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Report: Vietnam Among Biggest Illegal Ivory Markets

FILE - A Vietnamese man identified as Huu Dinh Khao (L) and two Togolese men stand next to a haul of ivory tusks after being seized by security forces at the port of Lome, Jan. 28, 2014. (REUTERS/Noel Kokou)
Report: Vietnam Among World’s Biggest Illegal Ivory Markets
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The conservation group Save the Elephants says Vietnam has become one of the world’s biggest illegal ivory markets. It also says that 75 percent of ivory buyers in Vietnam come from China.

The group recently published a report called “Vietnam’s Illicit Ivory Trade.”

The report found that more than 16,000 ivory items were for sale in over 240 stores across several Vietnamese cities. In a similar report in 2008, 2,400 products were for sale in the same places.

Esmond Martin is a researcher at Save the Elephants. He says most of the ivory tusks sold in Vietnam come from African ports on the Indian Ocean. He says that two-thirds of the ivory that leaves Africa goes to China and Vietnam.

And, while the Chinese ivory market has decreased in recent years, Vietnam’s ivory market has increased greatly, Martin says.

“The big difference between (the Chinese) and Vietnamese market is (that) the China market on the retail, legal side and perhaps on the illegal retail side has been going down but the Vietnam market has been absolutely booming.”

The investigators said the ivory trade had increased in Vietnam because of corruption, a lack of law enforcement and an increase in travelers in Asia.

The Chinese government has in the past few years strengthened its efforts to end the illegal elephant ivory trade. Researcher Lucy Vigne says that lower ivory prices have caused Chinese ivory buyers to cross the border into Vietnam.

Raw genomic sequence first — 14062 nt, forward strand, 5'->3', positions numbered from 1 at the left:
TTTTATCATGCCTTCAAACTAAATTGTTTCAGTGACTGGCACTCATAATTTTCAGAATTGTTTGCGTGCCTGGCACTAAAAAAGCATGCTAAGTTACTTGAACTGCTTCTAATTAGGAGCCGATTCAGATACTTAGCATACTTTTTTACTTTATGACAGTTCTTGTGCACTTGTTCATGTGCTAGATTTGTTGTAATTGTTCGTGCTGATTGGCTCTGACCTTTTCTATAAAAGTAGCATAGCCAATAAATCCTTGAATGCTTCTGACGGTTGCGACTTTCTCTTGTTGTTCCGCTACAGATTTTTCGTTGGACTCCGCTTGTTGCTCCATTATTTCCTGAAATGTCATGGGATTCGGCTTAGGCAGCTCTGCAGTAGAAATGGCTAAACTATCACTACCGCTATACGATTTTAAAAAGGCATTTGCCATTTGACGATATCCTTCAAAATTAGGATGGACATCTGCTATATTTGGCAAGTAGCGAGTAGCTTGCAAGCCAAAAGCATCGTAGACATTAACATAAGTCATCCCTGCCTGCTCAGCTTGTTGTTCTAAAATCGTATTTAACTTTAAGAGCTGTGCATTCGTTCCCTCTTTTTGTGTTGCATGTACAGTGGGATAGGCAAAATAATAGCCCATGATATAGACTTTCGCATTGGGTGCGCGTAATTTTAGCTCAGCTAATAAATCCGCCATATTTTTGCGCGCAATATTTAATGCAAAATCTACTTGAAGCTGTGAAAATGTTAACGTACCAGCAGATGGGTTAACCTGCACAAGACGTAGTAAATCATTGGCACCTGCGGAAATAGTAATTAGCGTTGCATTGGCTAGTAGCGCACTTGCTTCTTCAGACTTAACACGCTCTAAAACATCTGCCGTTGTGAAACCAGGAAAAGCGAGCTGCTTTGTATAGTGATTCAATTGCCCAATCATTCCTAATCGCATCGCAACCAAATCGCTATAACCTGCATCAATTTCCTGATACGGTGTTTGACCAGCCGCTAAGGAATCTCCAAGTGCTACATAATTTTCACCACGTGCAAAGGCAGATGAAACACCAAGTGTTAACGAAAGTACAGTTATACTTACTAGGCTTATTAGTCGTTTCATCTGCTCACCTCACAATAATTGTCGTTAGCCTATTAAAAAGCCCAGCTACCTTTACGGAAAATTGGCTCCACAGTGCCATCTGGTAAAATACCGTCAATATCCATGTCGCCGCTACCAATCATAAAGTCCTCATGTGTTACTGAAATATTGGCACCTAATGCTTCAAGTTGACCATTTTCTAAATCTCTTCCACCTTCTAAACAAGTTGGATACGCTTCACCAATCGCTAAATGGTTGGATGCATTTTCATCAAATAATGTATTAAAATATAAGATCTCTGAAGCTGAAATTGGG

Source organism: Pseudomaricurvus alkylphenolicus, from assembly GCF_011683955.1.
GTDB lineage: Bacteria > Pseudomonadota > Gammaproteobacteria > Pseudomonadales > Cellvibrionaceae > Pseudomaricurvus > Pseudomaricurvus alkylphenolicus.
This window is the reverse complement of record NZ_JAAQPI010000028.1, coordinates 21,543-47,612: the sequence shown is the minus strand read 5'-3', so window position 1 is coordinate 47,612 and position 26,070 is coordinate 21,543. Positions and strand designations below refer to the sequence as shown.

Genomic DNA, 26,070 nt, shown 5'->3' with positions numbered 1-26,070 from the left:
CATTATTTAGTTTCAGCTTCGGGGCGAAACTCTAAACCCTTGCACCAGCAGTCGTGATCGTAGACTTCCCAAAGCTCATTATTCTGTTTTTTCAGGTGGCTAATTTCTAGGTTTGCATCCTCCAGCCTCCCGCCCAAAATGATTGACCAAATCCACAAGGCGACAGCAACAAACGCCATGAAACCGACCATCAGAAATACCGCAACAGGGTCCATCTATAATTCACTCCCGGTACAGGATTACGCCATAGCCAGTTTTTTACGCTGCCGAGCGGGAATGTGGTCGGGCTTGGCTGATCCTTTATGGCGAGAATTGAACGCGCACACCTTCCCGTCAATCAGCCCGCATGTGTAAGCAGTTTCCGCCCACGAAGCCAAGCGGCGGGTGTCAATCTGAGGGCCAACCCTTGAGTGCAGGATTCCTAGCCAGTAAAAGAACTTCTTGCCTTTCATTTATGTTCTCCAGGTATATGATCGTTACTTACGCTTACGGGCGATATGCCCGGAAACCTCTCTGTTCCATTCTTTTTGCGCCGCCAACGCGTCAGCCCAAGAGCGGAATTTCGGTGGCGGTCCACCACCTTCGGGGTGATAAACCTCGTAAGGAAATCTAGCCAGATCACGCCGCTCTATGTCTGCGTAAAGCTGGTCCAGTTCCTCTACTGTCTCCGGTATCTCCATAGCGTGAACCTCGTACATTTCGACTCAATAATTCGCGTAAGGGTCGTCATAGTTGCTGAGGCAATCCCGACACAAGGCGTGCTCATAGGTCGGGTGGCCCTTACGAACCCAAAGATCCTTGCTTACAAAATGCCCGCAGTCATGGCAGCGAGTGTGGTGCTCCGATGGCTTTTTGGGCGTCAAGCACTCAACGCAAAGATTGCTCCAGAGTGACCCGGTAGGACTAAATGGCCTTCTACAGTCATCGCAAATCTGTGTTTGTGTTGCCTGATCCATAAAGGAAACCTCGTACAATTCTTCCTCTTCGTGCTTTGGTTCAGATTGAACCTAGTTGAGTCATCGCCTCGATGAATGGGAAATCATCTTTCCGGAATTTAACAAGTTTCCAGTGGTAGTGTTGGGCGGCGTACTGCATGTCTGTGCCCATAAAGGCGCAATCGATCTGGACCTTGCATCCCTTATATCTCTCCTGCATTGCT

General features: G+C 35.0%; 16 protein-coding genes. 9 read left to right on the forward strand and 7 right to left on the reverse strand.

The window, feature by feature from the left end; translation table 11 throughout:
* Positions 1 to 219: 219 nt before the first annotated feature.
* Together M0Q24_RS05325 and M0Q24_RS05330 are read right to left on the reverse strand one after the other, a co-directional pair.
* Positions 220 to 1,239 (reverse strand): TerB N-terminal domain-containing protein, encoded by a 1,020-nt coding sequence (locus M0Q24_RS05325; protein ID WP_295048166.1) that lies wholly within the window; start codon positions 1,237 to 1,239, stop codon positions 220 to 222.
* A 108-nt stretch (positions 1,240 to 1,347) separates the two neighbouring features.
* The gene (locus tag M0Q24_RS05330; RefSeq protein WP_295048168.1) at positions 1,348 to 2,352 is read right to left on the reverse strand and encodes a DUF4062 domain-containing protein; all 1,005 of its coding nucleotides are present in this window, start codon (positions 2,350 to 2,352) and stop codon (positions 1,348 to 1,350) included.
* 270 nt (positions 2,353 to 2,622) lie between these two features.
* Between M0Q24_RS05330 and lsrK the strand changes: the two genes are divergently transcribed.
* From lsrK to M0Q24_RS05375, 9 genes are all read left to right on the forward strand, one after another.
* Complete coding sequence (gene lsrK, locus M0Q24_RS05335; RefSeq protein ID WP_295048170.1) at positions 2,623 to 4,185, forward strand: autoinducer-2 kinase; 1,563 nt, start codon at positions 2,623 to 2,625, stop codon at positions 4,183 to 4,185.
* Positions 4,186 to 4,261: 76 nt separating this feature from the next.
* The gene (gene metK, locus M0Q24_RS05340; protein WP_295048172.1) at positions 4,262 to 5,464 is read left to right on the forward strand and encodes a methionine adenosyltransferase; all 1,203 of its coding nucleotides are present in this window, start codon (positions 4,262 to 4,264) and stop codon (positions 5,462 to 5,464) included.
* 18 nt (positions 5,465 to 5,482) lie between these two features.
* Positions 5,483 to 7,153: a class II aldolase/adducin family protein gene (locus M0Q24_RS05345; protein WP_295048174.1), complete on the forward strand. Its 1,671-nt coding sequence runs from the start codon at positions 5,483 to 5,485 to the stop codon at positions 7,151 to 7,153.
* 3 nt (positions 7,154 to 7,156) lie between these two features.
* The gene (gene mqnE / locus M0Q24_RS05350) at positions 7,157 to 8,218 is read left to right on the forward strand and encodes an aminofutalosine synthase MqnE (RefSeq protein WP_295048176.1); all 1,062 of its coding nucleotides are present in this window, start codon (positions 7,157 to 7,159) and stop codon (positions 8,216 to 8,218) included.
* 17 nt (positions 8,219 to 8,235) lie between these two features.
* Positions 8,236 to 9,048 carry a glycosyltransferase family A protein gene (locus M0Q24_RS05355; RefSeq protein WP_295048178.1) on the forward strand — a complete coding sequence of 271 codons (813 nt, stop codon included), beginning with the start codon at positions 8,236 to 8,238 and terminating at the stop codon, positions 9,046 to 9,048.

"Prices in China are far higher than in Vietnam. That is why Vietnam is a major place for mainland Chinese to come down and buy ivory out of their country illegally.”

The report notes that prices for comparable ivory items cost three times more in Chinese cities like Beijing and Shanghai than they do in Vietnamese cities like Hanoi and Ho Chi Minh City.

Iain Douglas-Hamilton is the founder and head of the Save the Elephants conservation group. He said it is important to close new ivory markets that are opening in Asia. He calls the recent study “a warning that when you think you are on the verge of solving a problem, it may shift across…the borders of other states.

“In this case, the problem now of illegal ivory-trading has shifted across the border with Vietnam.”

Experts estimate that 100,000 African elephants were killed for their ivory tusks between 2010 and 2012.

I’m Dorothy Gundy.

Mohammed Yusuf reported this story from Nairobi. Christopher Jones-Cruise adapted it for VOA Learning English. Ashley Thompson was the editor.

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Words in This Story

illicit – adj. not allowed by law; unlawful or illegal

tusk – n. a very long, large tooth that sticks out of the mouth of an animal (such as an elephant, walrus or boar)